Looking back on the series as a whole it becomes clear that one inherent advantage for "Cheers" was that no matter what joke the writers came up with there was the perfect character to tell it. If you had a sarcastic barb then that went to Carla (Rhea Perlman), a dumb comment would come out of the mouth of Coach (Nick Colasanto), the arcane bar trivia belonged to Cliff (John Ratzenberger), the caustic non-sequiters and marriage humor was the province of Norm (George Wendt), the intellectual bon mots went to Diane (Shelley Long), and Sam (Ted Danson) played the Lord of the Come Ons. Equally as important, the bar where everybody knows your name was an appropriate place for all of these types of humor. As Diane says in the first episode: "Where better than here to study life in all its facets? People meet in bars, they part, they rejoice, they suffer, they come here to be with their own kind."
But the most important thing was that "Cheers" made the opposite attract concept work. Televison has a hard time handling romantic comedy.
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21 of 23 people found the following review helpful By A Customer on May 26, 2003
Format: DVD
If you are Cheers fan, obviously this is a must have. Where else can you get every episode from the first season in one package? The lack of extras is unfortunate, but the reason I purchased the set and the reason I watch it is for the show itself.
Sadly, though, the episodes are not presented in their original order. How hard would it have been to put episodes 1-6 on disk 1, and so on? What's episode 7, Coach's Daughter, doing placed as the second selection of disk one? I may not watch every episode in order every single time I view the disks, but upon my first viewing I would have liked if I could watch the episodes in order without switching disks until I completed each disk.
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11 of 13 people found the following review helpful By WillRM on May 23, 2003
Format: DVD Verified Purchase
It has been a long wait for those of us addicted to Cheers. But patience is rewarded.
The clarity of the images makes it seem like one is watching each episode for the first time. It is easy to forget how REALLY good the first year was (and still is). The shows are very intelligent, noticeably more so than later years, and witty. It is fun to observe the inconsistencies in the characters -- in one episode Norm is clearly not married and Sam brings his "ex-wife" into the bar. But at the same time the characters, without the more clearly defined "roles" of later years, are often more interesting, most especially Carla.
I met Rhea Perlman and she was understandably not all that proud of the rather 2 dimensional Carla of the later years. Here the character is wise-cracking, but with more depth and Perlman's considerable talents have room to shine. Also, Coach is a a great character, expertly realised, and more. One episode has the scene with Coach and his daughter Lisa, who is "not comfortable with her beauty," that is arguably the most moving, and genuinely so, scene ever in a TV series. And the sexual tension between Sam and Diane is about as good as it gets. I marvel that this season's shows were the lowest rated program on TV -- it is simply great comedy, suberbly written, and well performed by a strong cast that is consistently "on." How extremely fortunate that NBC stuck with the show!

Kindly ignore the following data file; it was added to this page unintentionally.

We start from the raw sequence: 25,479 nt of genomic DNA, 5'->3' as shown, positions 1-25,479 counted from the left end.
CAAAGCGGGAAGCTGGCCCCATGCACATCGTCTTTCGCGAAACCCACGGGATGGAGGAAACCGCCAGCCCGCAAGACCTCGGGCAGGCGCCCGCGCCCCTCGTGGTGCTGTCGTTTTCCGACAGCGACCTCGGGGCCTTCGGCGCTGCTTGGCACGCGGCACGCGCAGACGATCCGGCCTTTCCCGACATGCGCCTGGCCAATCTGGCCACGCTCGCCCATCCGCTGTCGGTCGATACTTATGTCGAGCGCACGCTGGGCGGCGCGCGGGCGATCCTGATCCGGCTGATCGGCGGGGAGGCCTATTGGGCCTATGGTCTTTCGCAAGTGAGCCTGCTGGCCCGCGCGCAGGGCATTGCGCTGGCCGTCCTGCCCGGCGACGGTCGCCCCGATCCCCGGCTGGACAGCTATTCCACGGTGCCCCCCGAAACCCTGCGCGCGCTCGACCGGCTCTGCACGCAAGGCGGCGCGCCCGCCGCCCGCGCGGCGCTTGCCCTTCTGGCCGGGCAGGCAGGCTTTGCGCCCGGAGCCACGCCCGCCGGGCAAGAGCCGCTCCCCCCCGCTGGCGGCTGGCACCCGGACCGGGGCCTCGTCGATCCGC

Technically, as mentioned above, it is amazing to see the familiar images in such detail and clarity. The sound quality too is much improved over broadcasts of the time and most of the reruns. And, of course, each episode is complete -- unlike the broadcast reruns which frequently cut lines, and occasionally scenes.
One quibble. The shows are not in their original broadcast order, which makes the inconsistencies in character development even more baffling. But it is a quibble.
Overall, magnificent. Highly recommended.
So now, when do we get season 2?
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19 of 24 people found the following review helpful By Raine on April 19, 2003
Format: DVD
Before Woody, Rebecca, or even Frasier joined the gang, there was just Sam, Diane, Carla, Cliff, Coach, and of course NORM! Or as Diane would say Norman. Cheers is one of my faovrite shows ever, and with good cause. Although the show really starts to bloom in the second season, the first is still worth getting. The show starts off with a 35 year old ex baseball player for the boston Red Sox, sam, running a bar, along with his ex-baseball coach, and his bossy, always pregant waitress Carla. After only a few moments we met, inspiring writer/poet, bride-to-be Diane Chambers. When her boyfriend leaves her, she takes a job at Sam's bar, called Cheers. Norm is the same as he is in every season, a beer drinking, in-and-out-of-work, costumer. And hears a little known fact (Cheers fans should recognize those words), Cliff's character is only a supporting character, and has less scenes, than in any other scenes.
Although the 3rd season and up are really my favorites, the first season offers us some of the smartest comedy writting ever. At only 37 dollars, and the free shipping option, if you order from amazon, this is a must have.
Here are some things for Cheers fans to watch for.
1. Coach - this character was replaced by Woody after the actor, Nicholas Colasanto died. Although I love Woody, and think the Coach and Woody are very similar. There is a certain charm found in Coach, that makes him a truely memorable character.
2. Is that Paul? - For fans of the later seasons of Cheers, you may remember a character named Paul. He was never a main character, but he was a often returning character. Although Paul is not in these episodes, the actor, plays random characters throughout the seasons, including this one. So for those who remember him, he is in at least one episode of this season.